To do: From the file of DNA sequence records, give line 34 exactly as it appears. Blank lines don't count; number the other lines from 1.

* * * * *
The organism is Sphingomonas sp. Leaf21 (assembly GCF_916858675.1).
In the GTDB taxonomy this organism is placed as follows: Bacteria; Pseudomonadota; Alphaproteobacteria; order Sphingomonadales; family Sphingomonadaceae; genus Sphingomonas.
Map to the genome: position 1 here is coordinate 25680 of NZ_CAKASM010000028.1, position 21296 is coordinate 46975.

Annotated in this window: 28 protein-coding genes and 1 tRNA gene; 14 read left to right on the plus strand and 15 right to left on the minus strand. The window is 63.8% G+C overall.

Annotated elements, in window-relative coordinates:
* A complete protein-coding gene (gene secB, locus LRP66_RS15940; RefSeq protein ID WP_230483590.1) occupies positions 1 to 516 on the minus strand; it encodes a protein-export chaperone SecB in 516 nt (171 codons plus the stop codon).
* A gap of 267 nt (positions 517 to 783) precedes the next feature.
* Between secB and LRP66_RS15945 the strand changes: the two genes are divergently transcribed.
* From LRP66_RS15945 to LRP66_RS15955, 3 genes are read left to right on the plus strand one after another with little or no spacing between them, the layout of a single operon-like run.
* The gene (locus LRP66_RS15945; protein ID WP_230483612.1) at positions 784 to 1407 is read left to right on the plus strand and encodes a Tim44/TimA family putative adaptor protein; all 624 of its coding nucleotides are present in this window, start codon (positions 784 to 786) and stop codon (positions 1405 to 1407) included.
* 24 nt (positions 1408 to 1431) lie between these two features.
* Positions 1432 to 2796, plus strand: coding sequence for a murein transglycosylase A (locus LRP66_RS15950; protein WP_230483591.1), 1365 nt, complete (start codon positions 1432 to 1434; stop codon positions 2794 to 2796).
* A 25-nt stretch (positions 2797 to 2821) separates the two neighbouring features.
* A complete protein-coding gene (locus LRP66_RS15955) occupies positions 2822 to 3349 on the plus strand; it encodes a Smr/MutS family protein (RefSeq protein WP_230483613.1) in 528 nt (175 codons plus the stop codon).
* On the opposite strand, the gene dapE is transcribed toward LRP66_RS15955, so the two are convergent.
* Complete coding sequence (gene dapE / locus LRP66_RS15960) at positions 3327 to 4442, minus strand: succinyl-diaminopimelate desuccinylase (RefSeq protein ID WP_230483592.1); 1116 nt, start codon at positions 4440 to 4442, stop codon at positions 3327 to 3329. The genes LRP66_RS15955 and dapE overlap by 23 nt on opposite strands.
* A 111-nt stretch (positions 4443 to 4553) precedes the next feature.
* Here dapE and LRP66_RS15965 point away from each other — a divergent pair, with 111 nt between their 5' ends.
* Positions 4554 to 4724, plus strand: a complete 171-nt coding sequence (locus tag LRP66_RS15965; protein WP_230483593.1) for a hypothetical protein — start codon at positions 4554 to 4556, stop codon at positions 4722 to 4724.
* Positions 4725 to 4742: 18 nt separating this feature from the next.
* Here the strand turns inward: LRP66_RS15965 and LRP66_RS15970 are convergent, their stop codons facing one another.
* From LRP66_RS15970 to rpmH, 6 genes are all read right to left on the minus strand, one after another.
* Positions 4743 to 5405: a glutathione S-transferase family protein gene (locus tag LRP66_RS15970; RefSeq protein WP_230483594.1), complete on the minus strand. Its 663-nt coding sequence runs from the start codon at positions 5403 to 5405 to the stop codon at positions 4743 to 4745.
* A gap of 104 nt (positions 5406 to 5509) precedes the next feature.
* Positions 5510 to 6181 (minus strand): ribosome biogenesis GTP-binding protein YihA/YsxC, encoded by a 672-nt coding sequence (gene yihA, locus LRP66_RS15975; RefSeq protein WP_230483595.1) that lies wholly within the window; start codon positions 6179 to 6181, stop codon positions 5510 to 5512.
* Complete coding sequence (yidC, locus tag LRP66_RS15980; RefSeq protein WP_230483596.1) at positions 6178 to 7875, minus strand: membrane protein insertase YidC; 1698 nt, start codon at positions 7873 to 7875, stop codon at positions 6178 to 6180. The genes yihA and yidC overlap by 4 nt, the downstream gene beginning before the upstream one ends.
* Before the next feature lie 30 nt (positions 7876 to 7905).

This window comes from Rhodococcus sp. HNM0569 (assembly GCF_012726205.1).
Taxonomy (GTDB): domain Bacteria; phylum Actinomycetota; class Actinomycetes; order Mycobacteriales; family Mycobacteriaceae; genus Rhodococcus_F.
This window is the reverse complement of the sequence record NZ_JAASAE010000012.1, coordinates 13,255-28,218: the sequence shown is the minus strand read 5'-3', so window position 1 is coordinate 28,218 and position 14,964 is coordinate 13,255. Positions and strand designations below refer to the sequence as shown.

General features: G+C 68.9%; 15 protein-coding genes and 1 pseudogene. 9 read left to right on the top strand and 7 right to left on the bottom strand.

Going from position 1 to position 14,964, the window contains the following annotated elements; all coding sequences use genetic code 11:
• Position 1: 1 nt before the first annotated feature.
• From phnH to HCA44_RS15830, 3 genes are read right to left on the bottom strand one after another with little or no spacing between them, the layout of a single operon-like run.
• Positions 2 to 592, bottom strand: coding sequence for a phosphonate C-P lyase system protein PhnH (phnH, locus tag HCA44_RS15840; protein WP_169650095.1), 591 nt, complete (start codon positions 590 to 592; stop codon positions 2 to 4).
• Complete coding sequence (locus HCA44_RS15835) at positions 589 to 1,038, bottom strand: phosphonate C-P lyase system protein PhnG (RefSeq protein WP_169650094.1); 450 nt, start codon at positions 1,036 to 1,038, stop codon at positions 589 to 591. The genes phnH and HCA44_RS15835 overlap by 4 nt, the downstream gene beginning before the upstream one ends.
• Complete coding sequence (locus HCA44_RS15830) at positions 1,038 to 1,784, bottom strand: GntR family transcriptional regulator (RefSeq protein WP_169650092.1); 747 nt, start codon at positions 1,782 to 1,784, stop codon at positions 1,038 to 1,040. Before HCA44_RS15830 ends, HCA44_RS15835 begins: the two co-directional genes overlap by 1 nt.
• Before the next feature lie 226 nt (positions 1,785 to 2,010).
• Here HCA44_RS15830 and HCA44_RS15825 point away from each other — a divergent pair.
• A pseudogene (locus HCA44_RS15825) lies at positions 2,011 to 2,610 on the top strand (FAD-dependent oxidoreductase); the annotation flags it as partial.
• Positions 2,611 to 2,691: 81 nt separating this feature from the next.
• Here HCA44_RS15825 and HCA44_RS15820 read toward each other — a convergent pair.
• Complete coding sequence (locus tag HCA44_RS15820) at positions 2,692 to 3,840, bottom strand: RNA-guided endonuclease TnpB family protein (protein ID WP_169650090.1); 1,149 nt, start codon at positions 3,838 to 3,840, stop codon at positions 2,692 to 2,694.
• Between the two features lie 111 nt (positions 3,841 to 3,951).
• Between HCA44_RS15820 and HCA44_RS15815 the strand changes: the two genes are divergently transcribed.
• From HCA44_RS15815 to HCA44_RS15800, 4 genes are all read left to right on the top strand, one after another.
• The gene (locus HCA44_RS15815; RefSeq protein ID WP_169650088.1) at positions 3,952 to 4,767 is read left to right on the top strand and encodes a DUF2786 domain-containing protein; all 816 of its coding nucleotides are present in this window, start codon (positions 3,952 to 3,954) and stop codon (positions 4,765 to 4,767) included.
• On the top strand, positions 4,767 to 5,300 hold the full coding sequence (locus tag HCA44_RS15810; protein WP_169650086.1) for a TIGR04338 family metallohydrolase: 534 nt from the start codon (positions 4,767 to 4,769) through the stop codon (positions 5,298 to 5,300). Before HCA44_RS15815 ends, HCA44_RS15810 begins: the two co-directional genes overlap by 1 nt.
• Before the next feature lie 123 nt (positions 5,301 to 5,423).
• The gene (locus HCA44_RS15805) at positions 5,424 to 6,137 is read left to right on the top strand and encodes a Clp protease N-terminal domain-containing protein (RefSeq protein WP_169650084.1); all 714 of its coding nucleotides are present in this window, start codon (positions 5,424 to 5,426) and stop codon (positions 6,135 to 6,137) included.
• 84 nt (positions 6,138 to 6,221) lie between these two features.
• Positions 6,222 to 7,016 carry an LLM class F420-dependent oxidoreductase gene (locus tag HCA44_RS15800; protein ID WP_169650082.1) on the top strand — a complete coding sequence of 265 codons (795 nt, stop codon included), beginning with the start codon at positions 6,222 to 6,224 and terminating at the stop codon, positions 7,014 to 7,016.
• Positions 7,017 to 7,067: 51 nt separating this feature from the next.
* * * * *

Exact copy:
• From phnH to HCA44_RS15830, 3 genes are read right to left on the bottom strand one after another with little or no spacing between them, the layout of a single operon-like run.